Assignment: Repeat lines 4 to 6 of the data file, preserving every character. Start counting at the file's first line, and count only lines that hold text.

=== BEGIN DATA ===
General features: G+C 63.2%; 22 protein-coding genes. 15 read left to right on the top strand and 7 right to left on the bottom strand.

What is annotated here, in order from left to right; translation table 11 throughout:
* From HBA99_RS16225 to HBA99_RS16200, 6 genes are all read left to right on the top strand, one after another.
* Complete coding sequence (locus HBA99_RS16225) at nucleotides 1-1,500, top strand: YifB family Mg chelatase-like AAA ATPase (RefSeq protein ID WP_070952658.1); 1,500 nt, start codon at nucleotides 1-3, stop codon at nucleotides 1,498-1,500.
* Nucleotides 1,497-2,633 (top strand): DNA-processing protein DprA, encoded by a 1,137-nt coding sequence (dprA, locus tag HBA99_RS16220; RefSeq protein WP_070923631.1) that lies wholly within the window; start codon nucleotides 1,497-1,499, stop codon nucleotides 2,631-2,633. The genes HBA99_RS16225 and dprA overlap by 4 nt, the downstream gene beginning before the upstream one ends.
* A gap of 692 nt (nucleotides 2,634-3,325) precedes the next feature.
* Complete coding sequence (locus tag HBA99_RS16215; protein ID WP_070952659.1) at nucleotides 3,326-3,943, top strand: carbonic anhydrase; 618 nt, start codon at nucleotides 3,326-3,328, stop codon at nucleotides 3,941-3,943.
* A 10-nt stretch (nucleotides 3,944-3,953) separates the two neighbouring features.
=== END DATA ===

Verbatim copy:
* Complete coding sequence (locus HBA99_RS16225) at nucleotides 1-1,500, top strand: YifB family Mg chelatase-like AAA ATPase (RefSeq protein ID WP_070952658.1); 1,500 nt, start codon at nucleotides 1-3, stop codon at nucleotides 1,498-1,500.
* Nucleotides 1,497-2,633 (top strand): DNA-processing protein DprA, encoded by a 1,137-nt coding sequence (dprA, locus tag HBA99_RS16220; RefSeq protein WP_070923631.1) that lies wholly within the window; start codon nucleotides 1,497-1,499, stop codon nucleotides 2,631-2,633. The genes HBA99_RS16225 and dprA overlap by 4 nt, the downstream gene beginning before the upstream one ends.
* A gap of 692 nt (nucleotides 2,634-3,325) precedes the next feature.